Found this regarding Isabella Johnstone Mid Murthat.
Tib o'the Murthat
And so Tib was dead. That was the news that met me as I alighted from the train.
Her proper name was Isabella Johnstone of the Mid-Murthat, but she was known throughtout
the parish best as Tib o' the Murthat. She was the last surviving sister of a family of four,
two brothers and sisters - who had farmed the Mid Murthat, and whose forbears had farmed it
before them for at least three generations. Tib liked fine to tell you about the days that
were past and gone, of the stories her mother used to tell her of even remoter days when
Prince charlies men supped broth from the wooden bowie which is still in the possession of
the family to this day; of the horses which where hid behind the Polden hill for fear the
Highlanders would take them away with them on their raid into England. Then you had to
view all the curios she had gathered together from the ends of the earth and everyone of which she had the history
of, at her tongue tip.
And if you were a previleged person she showed you her rockery, with its wonderful miniature glens;
its mass of various plants and flowers which had come from all over scotland, some from fellow
botonists who knew her passion for flowers, and quite a few that she had collected herself while on a visit to friends:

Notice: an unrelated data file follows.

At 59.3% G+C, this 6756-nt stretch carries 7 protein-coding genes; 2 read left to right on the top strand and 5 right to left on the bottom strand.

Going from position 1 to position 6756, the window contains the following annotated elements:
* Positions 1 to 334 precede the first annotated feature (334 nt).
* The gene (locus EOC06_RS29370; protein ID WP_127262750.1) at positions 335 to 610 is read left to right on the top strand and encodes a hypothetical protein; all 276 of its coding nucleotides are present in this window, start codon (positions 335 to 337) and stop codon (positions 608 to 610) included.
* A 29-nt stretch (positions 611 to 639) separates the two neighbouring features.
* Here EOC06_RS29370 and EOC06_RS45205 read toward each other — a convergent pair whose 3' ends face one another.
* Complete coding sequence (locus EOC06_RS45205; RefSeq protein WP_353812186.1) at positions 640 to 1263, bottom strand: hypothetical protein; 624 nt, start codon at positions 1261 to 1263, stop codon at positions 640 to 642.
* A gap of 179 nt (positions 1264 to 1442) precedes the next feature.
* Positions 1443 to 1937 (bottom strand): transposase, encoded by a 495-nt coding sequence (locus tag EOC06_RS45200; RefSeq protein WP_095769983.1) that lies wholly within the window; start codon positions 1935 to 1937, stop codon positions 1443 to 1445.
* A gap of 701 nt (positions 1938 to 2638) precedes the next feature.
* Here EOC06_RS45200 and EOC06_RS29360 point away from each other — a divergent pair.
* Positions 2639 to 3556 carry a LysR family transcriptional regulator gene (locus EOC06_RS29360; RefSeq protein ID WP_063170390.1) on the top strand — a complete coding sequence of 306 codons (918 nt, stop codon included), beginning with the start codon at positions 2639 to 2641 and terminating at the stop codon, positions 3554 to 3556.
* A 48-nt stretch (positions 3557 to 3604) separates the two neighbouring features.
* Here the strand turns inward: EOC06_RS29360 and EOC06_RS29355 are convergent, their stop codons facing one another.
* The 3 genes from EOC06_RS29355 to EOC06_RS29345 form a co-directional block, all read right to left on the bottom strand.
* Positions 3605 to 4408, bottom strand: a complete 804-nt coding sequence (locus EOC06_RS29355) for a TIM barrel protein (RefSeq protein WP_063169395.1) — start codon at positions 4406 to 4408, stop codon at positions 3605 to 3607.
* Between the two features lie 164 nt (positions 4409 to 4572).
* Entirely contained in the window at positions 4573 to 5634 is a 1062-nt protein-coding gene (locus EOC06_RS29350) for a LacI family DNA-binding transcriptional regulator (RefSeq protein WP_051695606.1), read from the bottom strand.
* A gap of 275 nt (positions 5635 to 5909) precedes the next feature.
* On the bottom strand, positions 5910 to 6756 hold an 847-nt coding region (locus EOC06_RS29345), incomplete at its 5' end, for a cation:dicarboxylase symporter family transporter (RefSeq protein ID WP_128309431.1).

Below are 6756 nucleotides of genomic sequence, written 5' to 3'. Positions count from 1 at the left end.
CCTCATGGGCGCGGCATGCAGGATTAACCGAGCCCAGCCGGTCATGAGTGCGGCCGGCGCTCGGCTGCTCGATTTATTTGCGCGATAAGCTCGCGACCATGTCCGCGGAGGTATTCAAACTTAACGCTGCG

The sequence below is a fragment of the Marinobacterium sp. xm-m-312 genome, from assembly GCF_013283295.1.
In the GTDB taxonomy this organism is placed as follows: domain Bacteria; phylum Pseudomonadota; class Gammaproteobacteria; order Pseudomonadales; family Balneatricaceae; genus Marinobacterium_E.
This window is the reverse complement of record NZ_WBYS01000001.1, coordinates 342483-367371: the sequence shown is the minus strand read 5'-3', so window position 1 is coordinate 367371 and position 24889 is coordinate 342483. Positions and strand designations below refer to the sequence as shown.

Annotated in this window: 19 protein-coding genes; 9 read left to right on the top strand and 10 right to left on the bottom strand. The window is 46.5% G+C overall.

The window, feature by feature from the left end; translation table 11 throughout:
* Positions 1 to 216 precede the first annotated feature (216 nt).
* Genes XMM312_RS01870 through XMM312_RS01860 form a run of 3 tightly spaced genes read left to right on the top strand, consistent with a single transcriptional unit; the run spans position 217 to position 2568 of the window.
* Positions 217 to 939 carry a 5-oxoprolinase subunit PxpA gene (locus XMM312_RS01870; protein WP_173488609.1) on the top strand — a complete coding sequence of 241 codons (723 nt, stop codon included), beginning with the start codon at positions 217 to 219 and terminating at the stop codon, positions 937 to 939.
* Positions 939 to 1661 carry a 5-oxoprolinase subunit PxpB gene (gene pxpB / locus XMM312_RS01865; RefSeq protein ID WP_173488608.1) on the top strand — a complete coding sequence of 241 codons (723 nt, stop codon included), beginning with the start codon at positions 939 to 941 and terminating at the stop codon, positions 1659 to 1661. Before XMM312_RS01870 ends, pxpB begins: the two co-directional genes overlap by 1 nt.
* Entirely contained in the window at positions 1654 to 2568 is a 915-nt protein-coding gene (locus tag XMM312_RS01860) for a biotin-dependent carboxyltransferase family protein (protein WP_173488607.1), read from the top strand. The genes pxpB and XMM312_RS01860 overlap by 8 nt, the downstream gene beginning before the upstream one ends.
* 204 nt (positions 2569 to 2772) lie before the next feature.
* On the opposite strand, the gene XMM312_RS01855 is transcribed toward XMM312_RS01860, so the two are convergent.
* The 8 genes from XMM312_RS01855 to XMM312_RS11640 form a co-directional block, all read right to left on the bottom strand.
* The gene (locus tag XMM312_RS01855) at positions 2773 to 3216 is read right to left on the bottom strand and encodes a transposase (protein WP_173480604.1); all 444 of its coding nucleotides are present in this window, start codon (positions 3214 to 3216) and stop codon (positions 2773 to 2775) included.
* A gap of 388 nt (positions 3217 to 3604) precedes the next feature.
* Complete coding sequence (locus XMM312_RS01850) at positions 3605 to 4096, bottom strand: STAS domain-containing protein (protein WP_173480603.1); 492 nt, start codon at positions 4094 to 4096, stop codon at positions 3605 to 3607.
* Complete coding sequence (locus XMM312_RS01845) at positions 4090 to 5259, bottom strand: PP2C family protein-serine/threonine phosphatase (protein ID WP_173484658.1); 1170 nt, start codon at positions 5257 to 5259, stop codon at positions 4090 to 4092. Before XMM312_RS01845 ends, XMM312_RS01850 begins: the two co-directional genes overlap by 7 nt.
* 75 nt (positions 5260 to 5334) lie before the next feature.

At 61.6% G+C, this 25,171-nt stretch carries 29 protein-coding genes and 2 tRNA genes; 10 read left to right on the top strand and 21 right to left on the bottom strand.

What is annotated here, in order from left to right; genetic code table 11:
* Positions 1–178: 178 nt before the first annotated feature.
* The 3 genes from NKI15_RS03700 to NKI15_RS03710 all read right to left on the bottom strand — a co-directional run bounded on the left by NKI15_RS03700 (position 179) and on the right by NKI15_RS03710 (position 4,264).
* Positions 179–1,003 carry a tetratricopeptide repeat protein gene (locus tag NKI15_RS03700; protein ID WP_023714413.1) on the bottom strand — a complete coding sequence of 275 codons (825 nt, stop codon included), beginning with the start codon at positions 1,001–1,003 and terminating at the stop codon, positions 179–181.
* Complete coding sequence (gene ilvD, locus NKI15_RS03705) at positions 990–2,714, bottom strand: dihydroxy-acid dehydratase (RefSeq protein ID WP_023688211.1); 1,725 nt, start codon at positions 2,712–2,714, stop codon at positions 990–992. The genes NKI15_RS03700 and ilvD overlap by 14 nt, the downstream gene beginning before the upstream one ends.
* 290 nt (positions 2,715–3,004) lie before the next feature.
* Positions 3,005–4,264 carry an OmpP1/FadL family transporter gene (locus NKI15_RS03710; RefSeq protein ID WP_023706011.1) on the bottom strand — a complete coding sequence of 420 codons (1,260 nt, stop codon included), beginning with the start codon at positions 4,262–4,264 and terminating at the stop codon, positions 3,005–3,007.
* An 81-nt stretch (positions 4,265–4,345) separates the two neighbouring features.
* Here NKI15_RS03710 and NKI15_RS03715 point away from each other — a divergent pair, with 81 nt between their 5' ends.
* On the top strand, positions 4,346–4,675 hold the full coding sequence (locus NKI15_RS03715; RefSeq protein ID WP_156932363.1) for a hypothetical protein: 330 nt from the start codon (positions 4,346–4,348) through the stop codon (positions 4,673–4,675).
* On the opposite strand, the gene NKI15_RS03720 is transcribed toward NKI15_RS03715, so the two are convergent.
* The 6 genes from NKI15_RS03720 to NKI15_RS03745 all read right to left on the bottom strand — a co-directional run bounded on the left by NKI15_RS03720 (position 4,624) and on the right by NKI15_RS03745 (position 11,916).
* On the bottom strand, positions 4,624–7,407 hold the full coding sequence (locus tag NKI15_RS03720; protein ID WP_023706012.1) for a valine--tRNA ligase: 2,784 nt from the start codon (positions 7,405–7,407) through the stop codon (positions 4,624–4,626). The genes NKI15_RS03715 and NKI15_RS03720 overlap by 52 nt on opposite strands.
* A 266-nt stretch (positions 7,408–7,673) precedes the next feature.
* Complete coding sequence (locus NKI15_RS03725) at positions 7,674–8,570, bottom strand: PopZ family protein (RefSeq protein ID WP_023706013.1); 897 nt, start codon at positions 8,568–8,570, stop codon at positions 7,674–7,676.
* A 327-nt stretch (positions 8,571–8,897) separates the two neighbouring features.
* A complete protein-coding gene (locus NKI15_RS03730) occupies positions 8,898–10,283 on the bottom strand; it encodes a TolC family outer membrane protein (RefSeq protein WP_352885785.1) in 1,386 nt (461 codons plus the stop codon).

everyone had its history and name (though it might not be the proper botanical one), where
she got it, and how; but after she had told you all about them, this little rockery and garden
took on a new aspect. Why, here were scotlands wild flowers all represented; ehy need to go further a field
A fine view of Wamphray is obtainable from this little garden, but Tib did not like you to mention it until you had heard
and seen all about her flowers, and then she would likely point it out to you herself if you had not already
Then she took a special care in all the gangrel bodies who asked for shelter or food. None was turned away. They
knew her, and she had to know all about their troubles or joys, whatever the case may be. Such was Tib. We laid her
to restin the quiet peaceful churchyard of Kirkpatrick juxta. Spring was in the air everything was springing to life.
One looks right into moffat dale from where Tib lies; it is all just as she would have wished, and as I stood at that open
grave, methinks I heard a voice from heaven saying:-"well done, good and faithfull servant, though hast been faithful over a few
things. I will make you faithful over many".
Moffat News 16 May 1924
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